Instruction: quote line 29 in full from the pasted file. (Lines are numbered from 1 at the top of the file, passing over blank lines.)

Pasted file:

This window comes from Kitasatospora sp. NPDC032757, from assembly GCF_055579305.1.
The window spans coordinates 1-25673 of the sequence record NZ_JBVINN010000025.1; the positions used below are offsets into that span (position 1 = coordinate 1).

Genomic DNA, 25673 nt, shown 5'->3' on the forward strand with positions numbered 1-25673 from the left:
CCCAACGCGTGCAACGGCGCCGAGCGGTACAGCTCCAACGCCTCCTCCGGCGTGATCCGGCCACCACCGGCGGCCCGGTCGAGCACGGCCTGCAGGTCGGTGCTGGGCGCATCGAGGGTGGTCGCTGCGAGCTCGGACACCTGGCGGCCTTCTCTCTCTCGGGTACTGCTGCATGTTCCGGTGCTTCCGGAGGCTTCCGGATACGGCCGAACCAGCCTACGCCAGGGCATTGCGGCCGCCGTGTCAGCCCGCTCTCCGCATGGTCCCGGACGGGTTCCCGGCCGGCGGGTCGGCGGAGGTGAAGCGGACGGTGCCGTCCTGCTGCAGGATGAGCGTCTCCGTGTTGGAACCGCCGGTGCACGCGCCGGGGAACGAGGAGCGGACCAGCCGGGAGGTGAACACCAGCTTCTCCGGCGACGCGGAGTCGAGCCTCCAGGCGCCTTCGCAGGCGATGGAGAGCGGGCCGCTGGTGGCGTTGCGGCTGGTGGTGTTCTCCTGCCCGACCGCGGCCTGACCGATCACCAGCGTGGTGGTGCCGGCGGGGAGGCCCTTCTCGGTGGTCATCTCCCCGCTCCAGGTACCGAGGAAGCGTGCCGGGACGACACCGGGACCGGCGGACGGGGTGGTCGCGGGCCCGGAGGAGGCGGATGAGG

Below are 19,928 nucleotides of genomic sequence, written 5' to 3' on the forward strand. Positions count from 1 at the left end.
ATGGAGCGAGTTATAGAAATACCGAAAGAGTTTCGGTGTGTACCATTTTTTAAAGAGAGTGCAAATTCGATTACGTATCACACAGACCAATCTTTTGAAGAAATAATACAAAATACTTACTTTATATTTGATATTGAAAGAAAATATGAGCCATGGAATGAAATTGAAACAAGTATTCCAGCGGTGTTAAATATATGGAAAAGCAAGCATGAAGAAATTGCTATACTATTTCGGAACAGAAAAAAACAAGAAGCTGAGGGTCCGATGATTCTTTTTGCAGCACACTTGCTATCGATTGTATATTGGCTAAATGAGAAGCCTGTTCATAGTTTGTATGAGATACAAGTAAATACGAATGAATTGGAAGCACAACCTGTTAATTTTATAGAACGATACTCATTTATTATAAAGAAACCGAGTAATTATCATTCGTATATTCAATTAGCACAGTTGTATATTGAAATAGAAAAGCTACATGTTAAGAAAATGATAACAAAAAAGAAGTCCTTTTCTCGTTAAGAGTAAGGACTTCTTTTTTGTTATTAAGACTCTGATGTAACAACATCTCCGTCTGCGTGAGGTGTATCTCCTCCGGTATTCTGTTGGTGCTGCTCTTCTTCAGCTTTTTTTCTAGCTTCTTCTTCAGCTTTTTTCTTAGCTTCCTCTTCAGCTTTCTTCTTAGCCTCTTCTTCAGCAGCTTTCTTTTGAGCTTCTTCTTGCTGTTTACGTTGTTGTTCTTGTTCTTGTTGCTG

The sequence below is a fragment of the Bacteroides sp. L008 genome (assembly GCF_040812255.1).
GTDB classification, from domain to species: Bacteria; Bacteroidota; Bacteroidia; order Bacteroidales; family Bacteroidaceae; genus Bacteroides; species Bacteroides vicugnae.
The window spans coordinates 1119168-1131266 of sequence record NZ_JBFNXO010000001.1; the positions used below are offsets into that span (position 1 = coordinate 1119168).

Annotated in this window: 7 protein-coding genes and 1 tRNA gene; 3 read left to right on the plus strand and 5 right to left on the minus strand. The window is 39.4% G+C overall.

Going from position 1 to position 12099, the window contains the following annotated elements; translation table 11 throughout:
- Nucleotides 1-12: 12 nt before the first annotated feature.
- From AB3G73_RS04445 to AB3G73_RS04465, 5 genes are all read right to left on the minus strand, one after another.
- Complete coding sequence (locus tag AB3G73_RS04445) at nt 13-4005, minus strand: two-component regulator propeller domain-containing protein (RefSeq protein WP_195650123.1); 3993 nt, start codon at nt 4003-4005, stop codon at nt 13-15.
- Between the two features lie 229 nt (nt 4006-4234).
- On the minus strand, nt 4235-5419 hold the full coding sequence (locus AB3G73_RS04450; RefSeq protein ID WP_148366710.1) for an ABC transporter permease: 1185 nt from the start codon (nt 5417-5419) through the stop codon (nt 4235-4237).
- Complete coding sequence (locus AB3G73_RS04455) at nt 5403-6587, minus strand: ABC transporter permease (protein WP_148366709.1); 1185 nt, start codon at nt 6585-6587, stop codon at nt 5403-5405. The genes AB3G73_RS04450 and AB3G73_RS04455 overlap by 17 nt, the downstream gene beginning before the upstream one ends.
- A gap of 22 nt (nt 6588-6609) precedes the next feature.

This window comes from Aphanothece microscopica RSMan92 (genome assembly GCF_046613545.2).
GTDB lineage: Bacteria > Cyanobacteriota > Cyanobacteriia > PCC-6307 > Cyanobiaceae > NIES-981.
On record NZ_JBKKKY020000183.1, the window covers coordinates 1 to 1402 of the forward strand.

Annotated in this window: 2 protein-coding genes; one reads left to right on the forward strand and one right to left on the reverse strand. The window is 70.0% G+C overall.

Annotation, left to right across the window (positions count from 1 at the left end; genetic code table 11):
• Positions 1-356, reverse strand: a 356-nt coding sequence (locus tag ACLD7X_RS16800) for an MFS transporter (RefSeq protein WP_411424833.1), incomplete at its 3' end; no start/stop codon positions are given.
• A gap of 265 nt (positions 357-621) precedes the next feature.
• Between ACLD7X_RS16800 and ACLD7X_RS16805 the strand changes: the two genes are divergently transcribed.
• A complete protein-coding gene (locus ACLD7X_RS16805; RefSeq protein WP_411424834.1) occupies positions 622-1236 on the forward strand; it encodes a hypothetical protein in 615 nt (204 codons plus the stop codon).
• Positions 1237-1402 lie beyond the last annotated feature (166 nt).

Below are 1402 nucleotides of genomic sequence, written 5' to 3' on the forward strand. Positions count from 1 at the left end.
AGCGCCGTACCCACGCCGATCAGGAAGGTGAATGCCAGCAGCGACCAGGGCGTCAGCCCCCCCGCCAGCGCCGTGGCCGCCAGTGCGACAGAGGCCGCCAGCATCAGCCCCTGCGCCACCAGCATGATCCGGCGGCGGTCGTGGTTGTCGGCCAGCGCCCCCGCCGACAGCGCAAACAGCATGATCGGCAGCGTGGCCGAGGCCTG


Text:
Below are 1402 nucleotides of genomic sequence, written 5' to 3' on the forward strand. Positions count from 1 at the left end.